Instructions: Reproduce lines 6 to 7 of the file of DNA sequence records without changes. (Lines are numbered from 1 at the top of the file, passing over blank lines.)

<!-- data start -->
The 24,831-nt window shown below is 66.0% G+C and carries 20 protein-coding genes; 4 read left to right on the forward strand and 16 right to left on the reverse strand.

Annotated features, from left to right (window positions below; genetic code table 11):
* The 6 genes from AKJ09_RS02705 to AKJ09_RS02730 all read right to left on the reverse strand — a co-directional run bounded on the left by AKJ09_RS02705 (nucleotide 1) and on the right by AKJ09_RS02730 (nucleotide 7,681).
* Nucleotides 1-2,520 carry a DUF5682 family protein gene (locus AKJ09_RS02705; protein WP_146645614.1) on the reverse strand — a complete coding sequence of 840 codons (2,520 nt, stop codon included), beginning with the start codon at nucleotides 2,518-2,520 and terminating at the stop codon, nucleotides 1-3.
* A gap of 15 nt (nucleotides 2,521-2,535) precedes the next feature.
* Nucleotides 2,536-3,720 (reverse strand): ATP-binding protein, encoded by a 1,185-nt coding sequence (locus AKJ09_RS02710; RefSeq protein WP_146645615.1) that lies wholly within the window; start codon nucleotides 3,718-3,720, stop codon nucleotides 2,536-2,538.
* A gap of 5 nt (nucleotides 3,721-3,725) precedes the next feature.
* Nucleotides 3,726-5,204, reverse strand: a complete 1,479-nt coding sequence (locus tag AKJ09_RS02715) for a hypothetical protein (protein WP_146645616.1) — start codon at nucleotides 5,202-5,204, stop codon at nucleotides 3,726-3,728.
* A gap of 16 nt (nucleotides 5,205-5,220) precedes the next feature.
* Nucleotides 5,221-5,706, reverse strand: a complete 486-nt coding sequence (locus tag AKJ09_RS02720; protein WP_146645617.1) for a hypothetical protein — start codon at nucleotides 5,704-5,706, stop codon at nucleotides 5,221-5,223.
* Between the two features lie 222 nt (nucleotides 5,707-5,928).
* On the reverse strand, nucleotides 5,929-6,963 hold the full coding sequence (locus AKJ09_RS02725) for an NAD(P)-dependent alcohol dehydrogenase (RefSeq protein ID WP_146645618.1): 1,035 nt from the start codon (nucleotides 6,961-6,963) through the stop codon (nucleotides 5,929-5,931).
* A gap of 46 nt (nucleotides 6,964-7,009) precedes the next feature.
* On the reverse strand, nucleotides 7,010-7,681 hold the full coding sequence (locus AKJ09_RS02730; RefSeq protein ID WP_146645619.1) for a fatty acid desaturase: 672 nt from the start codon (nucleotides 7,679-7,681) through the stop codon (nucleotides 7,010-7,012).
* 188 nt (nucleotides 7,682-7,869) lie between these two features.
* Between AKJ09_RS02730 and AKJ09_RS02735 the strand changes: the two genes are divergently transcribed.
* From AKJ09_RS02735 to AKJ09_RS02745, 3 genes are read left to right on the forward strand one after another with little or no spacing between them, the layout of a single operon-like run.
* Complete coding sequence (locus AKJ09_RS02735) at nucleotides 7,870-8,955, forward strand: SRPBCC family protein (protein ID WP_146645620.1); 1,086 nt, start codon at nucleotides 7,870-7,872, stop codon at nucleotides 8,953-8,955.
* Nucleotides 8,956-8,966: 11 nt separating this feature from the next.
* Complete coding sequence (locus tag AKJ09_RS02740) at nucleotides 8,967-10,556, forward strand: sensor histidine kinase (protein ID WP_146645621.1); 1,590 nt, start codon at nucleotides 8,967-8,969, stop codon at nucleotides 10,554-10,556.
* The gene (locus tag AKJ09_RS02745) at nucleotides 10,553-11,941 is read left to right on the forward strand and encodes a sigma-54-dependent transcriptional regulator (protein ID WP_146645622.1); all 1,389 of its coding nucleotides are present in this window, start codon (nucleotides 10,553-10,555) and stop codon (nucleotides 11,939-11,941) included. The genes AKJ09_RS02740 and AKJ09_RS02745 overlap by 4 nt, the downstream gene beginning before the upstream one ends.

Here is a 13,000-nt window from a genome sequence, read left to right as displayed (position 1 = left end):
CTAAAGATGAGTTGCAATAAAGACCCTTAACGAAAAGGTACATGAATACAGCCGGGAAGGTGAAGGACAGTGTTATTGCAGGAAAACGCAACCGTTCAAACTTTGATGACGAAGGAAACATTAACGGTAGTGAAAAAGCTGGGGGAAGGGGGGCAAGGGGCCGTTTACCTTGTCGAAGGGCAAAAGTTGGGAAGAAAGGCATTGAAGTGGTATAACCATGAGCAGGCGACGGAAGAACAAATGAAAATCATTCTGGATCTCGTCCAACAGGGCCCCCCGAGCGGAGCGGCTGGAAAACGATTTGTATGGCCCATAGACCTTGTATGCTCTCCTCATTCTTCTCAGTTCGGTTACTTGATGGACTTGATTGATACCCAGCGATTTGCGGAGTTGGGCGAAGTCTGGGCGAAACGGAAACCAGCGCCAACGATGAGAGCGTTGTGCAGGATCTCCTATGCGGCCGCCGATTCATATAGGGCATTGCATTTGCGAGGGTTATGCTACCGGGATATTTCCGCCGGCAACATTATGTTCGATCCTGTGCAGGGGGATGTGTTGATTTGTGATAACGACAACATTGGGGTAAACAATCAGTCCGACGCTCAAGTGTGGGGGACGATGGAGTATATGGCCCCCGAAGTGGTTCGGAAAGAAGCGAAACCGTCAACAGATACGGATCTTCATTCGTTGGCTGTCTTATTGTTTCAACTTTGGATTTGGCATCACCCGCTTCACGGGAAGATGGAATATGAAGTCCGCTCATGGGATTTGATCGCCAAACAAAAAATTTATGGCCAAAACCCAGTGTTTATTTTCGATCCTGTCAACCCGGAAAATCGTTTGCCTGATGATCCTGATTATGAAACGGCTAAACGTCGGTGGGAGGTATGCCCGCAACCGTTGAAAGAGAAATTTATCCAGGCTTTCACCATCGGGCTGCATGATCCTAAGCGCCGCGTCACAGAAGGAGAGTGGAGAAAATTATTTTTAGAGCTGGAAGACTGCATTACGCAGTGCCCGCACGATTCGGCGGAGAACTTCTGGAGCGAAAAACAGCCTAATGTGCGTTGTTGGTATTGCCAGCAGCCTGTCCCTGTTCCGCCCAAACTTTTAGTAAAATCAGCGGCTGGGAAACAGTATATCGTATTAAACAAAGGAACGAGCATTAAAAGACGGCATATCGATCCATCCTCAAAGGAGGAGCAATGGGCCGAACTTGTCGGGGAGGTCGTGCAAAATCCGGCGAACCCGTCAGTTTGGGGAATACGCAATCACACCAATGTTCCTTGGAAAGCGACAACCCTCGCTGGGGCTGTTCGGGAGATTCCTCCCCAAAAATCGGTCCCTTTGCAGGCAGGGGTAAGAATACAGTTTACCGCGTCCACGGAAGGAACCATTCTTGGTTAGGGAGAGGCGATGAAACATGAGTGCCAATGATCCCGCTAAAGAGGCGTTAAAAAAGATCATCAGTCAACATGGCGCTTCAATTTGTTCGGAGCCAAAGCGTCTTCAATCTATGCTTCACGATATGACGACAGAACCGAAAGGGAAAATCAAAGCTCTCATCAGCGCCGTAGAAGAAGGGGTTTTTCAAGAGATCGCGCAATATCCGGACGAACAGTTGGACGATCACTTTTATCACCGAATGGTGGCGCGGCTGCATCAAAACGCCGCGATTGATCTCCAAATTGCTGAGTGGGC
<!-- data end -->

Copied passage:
* Nucleotides 2,536-3,720 (reverse strand): ATP-binding protein, encoded by a 1,185-nt coding sequence (locus AKJ09_RS02710; RefSeq protein WP_146645615.1) that lies wholly within the window; start codon nucleotides 3,718-3,720, stop codon nucleotides 2,536-2,538.
* A gap of 5 nt (nucleotides 3,721-3,725) precedes the next feature.